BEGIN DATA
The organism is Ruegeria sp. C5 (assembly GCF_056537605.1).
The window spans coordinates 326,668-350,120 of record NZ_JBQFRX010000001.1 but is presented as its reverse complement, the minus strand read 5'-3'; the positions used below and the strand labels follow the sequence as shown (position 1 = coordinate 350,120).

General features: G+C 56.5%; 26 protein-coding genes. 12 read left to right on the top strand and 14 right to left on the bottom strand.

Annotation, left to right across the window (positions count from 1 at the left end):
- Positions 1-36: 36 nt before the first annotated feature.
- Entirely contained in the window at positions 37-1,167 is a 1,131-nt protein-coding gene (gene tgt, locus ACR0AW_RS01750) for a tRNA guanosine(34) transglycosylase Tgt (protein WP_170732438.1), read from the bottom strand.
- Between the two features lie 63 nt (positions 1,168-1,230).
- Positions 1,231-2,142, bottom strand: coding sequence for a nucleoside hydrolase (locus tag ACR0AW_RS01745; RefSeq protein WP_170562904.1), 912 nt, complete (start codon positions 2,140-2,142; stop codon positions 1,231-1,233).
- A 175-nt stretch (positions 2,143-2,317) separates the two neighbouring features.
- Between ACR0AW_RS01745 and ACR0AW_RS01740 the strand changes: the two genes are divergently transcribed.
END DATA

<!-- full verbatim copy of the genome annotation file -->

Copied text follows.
The organism is Ruegeria sp. C5 (assembly GCF_056537605.1).
The window spans coordinates 326,668-350,120 of record NZ_JBQFRX010000001.1 but is presented as its reverse complement, the minus strand read 5'-3'; the positions used below and the strand labels follow the sequence as shown (position 1 = coordinate 350,120).

General features: G+C 56.5%; 26 protein-coding genes. 12 read left to right on the top strand and 14 right to left on the bottom strand.

Annotation, left to right across the window (positions count from 1 at the left end):
- Positions 1-36: 36 nt before the first annotated feature.
- Entirely contained in the window at positions 37-1,167 is a 1,131-nt protein-coding gene (gene tgt, locus ACR0AW_RS01750) for a tRNA guanosine(34) transglycosylase Tgt (protein WP_170732438.1), read from the bottom strand.
- Between the two features lie 63 nt (positions 1,168-1,230).
- Positions 1,231-2,142, bottom strand: coding sequence for a nucleoside hydrolase (locus tag ACR0AW_RS01745; RefSeq protein WP_170562904.1), 912 nt, complete (start codon positions 2,140-2,142; stop codon positions 1,231-1,233).
- A 175-nt stretch (positions 2,143-2,317) separates the two neighbouring features.
- Between ACR0AW_RS01745 and ACR0AW_RS01740 the strand changes: the two genes are divergently transcribed.